For some time, the Middle East has hosted the world's worst youth unemployment rate. Due to the economic downturn we saw at the end of last decade, youth unemployment rates across the world were abnormally high; however, the Middle East has been unable to recover. In 2012, the United Nations University lists 25% of the Middle East's youth population as unemployed. In recent years, this rate has continued to expand. The British Council listed Middle Eastern youth unemployment at 29.8% for 2015. While these rates alone are worrying, the Brookings Institute reports 30% of the Middle East's population is between 15-29. A large chunk of their population has no source of income. Malak Zaalouk, previously UNICEF's Regional Senior Advisor to the Middle East, states unemployed youth are easily marginalized and radicalized. Unemployment brings a sense of hopelessness and increases the likelihood that individuals will lash out in retaliation against the system that has failed them. The Arab Spring provides a perfect example of this phenomenon.

A lack of employment opportunities factored into the violence that erupted across the region. The British Council reports that support for the uprising have diminished since 2012. Only 38% of young people feel the Middle East has seen improvements since the uprising; meanwhile, 39% believe that democracy will never become a reality in the region. As young people continue to face heavy unemployment rates, they have grown more desperate to find economic stability.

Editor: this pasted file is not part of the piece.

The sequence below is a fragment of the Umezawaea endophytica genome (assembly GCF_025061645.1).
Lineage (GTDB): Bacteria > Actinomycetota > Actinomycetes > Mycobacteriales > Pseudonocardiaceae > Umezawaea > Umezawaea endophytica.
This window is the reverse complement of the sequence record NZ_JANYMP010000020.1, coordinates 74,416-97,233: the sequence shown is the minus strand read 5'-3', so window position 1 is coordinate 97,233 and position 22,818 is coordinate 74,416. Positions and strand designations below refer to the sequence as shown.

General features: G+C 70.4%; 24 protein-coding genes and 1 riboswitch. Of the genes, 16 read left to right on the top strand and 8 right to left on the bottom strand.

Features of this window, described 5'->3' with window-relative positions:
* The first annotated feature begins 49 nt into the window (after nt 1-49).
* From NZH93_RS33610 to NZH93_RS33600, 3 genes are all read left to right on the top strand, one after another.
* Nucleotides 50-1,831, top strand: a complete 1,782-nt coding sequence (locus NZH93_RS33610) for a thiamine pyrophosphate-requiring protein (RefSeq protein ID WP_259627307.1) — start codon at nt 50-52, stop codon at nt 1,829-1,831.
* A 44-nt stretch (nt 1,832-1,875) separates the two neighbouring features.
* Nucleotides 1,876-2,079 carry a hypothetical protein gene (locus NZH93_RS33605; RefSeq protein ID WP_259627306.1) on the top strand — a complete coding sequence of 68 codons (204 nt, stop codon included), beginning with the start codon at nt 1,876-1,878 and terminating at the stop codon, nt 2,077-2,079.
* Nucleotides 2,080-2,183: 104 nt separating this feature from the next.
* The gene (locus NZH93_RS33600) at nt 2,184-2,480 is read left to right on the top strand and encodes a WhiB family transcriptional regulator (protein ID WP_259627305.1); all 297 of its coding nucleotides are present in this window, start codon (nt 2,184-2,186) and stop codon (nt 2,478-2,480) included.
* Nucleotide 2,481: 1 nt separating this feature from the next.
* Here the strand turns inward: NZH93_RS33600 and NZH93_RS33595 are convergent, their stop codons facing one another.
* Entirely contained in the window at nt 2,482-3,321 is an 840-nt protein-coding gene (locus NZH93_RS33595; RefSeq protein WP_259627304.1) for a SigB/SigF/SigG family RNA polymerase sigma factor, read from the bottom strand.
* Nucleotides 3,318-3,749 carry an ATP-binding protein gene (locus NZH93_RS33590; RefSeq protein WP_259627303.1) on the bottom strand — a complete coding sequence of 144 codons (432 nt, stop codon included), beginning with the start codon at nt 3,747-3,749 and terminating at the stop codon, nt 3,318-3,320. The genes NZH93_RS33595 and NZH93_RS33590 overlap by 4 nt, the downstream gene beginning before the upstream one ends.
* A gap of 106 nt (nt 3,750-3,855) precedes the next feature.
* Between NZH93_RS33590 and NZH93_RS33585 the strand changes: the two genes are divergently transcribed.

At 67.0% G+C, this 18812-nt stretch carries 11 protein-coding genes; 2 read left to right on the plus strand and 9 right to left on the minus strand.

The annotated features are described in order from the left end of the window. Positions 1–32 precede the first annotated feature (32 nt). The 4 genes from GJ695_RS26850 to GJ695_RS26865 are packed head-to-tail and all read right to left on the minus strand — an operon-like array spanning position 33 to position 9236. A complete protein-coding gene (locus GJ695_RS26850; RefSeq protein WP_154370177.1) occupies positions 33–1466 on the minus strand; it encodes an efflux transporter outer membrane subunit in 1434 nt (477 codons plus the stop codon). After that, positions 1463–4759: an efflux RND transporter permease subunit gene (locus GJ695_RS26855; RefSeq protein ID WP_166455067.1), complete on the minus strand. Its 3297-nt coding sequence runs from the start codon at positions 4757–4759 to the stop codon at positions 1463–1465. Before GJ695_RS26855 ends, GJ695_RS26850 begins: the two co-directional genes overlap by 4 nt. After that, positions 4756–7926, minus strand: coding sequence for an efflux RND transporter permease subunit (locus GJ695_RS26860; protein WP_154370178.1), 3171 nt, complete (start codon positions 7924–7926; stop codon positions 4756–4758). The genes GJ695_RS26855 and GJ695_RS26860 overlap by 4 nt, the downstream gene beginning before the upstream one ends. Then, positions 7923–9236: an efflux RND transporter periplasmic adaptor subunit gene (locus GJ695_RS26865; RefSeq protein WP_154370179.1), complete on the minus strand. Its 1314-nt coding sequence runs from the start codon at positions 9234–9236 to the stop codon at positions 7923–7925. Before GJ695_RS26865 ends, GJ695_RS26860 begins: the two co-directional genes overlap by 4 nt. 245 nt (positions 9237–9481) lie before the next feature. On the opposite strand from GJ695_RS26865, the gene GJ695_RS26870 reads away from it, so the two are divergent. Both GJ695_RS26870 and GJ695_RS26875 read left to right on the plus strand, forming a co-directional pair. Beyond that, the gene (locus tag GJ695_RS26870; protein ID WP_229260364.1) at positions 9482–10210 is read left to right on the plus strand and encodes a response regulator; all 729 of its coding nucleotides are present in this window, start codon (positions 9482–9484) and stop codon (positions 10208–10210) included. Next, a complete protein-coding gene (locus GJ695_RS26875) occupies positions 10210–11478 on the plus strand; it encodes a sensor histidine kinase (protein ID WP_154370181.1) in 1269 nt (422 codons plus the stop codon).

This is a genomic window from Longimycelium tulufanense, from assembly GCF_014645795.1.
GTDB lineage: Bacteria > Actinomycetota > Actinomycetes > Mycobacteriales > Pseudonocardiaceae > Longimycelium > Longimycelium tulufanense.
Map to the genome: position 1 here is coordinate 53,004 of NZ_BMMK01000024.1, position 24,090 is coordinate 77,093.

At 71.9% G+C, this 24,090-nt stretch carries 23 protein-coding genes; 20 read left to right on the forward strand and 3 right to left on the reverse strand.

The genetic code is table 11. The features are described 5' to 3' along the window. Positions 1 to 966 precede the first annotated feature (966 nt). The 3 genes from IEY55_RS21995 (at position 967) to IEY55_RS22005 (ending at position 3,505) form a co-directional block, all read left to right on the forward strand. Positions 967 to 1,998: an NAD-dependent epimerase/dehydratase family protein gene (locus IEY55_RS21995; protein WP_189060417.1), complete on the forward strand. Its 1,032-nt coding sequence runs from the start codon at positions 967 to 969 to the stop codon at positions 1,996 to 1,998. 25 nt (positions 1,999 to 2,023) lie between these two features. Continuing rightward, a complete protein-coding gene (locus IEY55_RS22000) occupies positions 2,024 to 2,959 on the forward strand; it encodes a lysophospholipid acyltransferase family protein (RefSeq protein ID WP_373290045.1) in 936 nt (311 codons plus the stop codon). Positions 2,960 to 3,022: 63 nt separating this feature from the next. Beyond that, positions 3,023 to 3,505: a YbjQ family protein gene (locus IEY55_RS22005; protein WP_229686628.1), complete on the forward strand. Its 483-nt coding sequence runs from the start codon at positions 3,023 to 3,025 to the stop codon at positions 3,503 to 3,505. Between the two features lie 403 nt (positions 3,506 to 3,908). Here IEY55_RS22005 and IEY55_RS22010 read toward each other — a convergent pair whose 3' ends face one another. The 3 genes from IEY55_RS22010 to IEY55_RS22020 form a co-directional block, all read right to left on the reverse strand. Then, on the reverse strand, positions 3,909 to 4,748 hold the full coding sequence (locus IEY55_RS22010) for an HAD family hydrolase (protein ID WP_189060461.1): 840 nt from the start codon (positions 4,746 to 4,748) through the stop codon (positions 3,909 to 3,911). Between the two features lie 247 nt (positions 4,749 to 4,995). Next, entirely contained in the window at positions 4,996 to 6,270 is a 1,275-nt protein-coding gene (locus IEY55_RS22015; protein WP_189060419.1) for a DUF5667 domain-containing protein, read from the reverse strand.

As young Middle Eastern people have grown more radicalized, ISIL used the wave of disillusionment to expand their numbers. In 2015, CNN reported that the average age of an ISIL recruit was 16-25. These youths were described as poor and unemployed. But how can joining ISIL benefit an unemployed Middle East youth? For starters, ISIL pays their fighters well. The Council on Foreign Relations estimates an ISIL fighter earns an average of $350 a month. They report this monthly salary is as much as five times more than the average citizen earns in ISIL controlled territory. Due to high unemployment, Middle Eastern youth have largely been excluded from economic participation; however, ISIL, unlike current institutions, has been able to provide a means for economic success. With this increase in economic prosperity comes a sense of purpose within the youth population. Mirroring foreign fighters, the Middle Eastern youth find a sense of identity within ISIL collective.